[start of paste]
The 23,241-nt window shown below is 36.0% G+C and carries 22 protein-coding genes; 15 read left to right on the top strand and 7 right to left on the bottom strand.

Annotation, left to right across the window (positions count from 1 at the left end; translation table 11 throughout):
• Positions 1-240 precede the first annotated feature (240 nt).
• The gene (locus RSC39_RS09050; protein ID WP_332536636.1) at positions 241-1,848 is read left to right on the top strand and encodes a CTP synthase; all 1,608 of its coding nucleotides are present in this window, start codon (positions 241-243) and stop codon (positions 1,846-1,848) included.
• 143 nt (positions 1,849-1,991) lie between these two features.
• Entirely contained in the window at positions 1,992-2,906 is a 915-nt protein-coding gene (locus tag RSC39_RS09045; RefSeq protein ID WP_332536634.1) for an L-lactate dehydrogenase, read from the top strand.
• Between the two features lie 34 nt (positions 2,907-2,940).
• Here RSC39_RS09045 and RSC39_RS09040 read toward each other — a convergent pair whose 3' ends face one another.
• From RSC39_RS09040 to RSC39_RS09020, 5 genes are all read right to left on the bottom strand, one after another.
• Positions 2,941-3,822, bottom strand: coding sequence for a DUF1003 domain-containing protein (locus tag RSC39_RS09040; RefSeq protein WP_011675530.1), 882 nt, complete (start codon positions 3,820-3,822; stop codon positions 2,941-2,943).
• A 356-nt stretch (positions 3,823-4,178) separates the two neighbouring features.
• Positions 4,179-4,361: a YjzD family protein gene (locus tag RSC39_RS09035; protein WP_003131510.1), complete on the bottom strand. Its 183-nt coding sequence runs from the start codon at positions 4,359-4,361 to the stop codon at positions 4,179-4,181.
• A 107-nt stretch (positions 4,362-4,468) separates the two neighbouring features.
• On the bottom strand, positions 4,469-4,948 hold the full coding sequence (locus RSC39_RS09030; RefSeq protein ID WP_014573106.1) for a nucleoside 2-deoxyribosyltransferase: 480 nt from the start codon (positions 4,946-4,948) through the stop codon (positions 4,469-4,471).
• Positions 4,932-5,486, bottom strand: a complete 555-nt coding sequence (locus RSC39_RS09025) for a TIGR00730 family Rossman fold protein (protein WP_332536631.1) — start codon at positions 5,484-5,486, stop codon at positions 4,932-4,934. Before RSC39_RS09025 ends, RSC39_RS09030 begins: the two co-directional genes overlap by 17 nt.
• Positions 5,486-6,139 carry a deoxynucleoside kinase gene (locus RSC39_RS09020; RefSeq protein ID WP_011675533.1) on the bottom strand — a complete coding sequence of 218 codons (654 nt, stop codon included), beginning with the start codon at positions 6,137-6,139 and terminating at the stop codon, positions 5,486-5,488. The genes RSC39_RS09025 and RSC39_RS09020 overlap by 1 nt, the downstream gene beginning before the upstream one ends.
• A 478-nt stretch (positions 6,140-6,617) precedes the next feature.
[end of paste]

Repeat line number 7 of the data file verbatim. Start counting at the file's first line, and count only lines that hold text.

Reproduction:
• Between the two features lie 34 nt (positions 2,907-2,940).